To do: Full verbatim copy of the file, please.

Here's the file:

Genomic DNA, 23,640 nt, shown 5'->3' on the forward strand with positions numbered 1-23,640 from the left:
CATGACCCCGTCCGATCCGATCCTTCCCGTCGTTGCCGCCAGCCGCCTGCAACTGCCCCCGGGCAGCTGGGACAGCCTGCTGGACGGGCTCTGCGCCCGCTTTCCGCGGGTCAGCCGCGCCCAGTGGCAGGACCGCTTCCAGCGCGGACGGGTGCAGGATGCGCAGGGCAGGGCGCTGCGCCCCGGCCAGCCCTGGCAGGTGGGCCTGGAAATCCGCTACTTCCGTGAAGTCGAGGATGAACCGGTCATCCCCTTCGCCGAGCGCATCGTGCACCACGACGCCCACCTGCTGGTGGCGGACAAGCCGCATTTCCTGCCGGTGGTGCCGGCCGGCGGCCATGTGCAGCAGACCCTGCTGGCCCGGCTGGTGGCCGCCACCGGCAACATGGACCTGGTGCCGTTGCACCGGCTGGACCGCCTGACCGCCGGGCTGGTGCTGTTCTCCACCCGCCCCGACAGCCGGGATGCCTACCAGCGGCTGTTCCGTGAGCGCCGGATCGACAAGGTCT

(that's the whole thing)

Genomic DNA, 23,640 nt, shown 5'->3' on the forward strand with positions numbered 1-23,640 from the left:
CATGACCCCGTCCGATCCGATCCTTCCCGTCGTTGCCGCCAGCCGCCTGCAACTGCCCCCGGGCAGCTGGGACAGCCTGCTGGACGGGCTCTGCGCCCGCTTTCCGCGGGTCAGCCGCGCCCAGTGGCAGGACCGCTTCCAGCGCGGACGGGTGCAGGATGCGCAGGGCAGGGCGCTGCGCCCCGGCCAGCCCTGGCAGGTGGGCCTGGAAATCCGCTACTTCCGTGAAGTCGAGGATGAACCGGTCATCCCCTTCGCCGAGCGCATCGTGCACCACGACGCCCACCTGCTGGTGGCGGACAAGCCGCATTTCCTGCCGGTGGTGCCGGCCGGCGGCCATGTGCAGCAGACCCTGCTGGCCCGGCTGGTGGCCGCCACCGGCAACATGGACCTGGTGCCGTTGCACCGGCTGGACCGCCTGACCGCCGGGCTGGTGCTGTTCTCCACCCGCCCCGACAGCCGGGATGCCTACCAGCGGCTGTTCCGTGAGCGCCGGATCGACAAGGTCT